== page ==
Scientists from the U.S. Department of Energy's National Renewable Energy Laboratory (NREL) and Colorado School of Mines are applying a novel technique to probe light-induced degradation (LID) in silicon solar cells.

Several research groups have already studied (LID) in solar cells before, but no one has been able to describe the exact microscopic nature of what causes the degradation. Scientists said that studying the mechanism behind LID in silicon solar cells could lead to improvements to strengthen their products and improve efficiency.

 How Does Light-Induced Degradation Reduce Efficiency of Silicon Solar Cells? Scientists Explore This Problem
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How Does Light-Induced Degradation Reduce Efficiency of Silicon Solar Cells? Scientists Explore This Problem

LID Shaves Off Efficiency of Silicon Solar Cells

According to NREL, LID decreases the efficiency of silicon solar cells by about 2% that makes it drop power output after 30 to 40 years of being deployed in the field.

Currently, silicon solar cells make up over 96% of the global market. PV Magazine reported that the semiconductor used in manufacturing them is mostly made up of boron-doped silicon. However, boron-doped silicon is susceptible to LID, which means that manufacturers have developed a technology to stabilize the solar cells to avoid damage.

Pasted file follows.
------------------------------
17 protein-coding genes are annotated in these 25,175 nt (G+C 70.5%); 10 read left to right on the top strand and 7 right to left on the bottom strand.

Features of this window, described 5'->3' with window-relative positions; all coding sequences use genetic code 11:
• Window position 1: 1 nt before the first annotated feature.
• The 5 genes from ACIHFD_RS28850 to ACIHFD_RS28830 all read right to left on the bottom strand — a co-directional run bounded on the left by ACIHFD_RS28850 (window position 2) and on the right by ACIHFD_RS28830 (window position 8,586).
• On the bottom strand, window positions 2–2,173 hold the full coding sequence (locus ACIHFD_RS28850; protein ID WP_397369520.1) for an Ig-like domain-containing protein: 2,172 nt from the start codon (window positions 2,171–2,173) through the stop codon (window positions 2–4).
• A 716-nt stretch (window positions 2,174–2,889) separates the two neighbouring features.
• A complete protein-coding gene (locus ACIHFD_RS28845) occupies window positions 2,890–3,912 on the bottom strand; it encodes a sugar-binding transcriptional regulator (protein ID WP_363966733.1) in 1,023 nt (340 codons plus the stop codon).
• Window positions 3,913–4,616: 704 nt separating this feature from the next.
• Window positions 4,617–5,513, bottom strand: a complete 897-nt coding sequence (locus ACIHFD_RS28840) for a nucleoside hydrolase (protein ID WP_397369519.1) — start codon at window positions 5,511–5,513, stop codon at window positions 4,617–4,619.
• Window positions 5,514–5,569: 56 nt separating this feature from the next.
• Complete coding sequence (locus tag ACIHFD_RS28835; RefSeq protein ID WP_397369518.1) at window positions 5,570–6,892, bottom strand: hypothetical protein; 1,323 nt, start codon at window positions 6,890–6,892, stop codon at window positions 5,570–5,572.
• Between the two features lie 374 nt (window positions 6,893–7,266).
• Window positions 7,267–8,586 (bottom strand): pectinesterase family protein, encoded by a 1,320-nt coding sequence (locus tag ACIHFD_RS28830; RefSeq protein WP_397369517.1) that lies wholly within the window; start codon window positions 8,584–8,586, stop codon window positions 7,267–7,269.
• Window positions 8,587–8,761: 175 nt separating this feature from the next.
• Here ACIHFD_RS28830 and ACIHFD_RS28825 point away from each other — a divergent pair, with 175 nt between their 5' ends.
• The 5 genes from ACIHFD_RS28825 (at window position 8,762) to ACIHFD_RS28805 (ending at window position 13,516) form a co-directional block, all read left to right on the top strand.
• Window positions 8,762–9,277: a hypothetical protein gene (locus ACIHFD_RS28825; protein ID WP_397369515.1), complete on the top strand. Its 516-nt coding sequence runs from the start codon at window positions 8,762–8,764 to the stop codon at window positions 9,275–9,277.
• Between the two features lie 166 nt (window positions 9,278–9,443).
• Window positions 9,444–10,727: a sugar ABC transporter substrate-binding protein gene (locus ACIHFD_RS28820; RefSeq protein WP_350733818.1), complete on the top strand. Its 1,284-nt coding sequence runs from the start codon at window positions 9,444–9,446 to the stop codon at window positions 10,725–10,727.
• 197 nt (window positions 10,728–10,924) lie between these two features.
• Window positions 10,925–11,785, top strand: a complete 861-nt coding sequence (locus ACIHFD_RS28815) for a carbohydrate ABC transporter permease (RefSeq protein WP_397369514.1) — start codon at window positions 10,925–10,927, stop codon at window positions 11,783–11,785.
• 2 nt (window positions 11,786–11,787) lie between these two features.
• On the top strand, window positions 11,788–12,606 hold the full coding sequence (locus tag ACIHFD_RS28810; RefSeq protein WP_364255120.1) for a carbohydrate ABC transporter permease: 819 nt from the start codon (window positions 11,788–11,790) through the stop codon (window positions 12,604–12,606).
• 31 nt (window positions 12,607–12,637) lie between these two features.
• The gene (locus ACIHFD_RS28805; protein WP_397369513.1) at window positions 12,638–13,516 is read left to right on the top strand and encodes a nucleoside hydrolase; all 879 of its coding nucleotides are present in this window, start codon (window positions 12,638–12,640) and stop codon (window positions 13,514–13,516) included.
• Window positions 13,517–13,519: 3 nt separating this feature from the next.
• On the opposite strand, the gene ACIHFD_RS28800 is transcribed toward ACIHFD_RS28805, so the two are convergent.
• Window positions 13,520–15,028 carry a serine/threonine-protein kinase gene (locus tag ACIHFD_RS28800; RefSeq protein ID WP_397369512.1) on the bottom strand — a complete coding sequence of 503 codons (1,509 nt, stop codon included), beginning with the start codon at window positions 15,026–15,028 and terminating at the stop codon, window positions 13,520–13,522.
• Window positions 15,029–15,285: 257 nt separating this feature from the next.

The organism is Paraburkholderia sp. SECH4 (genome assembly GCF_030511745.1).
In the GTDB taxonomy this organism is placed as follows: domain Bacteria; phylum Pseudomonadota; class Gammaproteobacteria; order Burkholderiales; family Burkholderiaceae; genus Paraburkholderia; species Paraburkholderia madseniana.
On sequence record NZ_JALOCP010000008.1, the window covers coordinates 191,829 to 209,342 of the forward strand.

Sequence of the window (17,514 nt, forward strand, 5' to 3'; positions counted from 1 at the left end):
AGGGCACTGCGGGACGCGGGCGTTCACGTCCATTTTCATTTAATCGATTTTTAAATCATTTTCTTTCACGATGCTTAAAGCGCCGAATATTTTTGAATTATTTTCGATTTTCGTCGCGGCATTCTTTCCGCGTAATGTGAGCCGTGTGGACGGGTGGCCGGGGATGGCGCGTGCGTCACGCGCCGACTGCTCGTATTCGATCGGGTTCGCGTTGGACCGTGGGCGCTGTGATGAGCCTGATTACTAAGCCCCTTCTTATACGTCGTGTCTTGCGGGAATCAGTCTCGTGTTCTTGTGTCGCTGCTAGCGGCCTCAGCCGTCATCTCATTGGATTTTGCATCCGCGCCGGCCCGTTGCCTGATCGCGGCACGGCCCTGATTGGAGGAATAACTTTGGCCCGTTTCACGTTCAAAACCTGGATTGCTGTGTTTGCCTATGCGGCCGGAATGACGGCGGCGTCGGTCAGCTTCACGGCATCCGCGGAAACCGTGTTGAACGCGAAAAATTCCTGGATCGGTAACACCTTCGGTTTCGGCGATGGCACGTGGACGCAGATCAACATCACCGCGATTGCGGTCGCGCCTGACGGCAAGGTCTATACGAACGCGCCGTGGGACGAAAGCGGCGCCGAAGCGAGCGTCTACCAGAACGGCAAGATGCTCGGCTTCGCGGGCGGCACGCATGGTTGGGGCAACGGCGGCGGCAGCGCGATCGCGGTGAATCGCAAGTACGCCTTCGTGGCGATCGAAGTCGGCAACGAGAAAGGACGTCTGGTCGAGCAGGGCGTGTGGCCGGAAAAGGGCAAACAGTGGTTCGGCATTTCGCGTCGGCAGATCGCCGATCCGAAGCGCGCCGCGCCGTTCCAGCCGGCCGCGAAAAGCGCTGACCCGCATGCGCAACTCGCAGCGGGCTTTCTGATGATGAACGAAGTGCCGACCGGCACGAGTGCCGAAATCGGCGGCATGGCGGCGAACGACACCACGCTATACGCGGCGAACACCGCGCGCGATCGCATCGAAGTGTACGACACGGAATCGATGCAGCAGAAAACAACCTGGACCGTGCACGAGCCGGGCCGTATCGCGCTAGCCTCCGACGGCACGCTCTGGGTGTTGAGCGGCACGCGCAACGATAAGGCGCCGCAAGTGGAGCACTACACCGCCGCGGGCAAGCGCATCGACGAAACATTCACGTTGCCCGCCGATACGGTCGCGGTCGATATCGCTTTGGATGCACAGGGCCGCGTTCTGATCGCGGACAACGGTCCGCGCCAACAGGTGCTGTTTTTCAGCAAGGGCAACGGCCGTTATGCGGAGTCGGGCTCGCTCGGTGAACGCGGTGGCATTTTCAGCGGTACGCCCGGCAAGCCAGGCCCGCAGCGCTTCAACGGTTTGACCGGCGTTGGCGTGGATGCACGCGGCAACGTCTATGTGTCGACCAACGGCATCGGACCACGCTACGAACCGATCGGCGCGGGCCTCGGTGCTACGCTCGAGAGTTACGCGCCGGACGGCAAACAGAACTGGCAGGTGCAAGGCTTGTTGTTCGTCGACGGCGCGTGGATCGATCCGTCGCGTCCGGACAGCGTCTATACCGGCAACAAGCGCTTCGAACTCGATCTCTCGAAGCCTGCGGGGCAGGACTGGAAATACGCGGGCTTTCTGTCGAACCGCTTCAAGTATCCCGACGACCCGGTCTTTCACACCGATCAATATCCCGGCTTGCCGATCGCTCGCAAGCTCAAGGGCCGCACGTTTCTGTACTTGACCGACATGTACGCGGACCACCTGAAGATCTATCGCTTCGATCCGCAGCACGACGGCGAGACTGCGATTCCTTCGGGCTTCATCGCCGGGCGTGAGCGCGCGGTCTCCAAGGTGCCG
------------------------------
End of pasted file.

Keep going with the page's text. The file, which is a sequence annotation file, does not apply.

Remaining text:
Study lead author Abigal Meyer, a Ph.D. candidate at Mines and an NREL researcher, said that some of the modules are completely stabilized, but some are only half-stabilized. Understanding LID at the atomic levels could help scientists to predict the stability of solar modules created to avoid LID.

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Microscopic Examination Revealed Defect Signature in Solar Cells

Scientists from NREL and Colorado School of Mines collaborated to conduct the study titled "Light-induced Degradation of Silicon Solar Cells with Aluminiumoxide Passivated Rear Side," published in the journal Energy & Environmental Science.

The study involves using electron paramagnetic resonance (EPR) to identify the defects responsible for LID. Through microscopic examination, they were able to detect the distinct defect signature in a sample of silicon solar cells that became degraded the longer it is exposed to light.

The team observed that the defect signature disappeared when they applied the empirical "regeneration" process to cure LID. This is a similar process that the industry of making solar cells have been using.

They found that light exposure affected EPR signature, which involves many dopant atoms than there are defects caused by LID. Researchers hypothesize that LID might not cause all atomic changes.

Moreover, the team noted that their technology in studying LID could be extended to also look for other types of degrading defects in silicon solar cells and semiconductor materials used in manufacturing solar cells and photovoltaic, such as cadmium telluride and perovskites.

In conclusion, researchers said that indirect experimentation and their theory showed that the problem with LID in solar cells decreases when less boron is used and less oxygen is present in the silicon.

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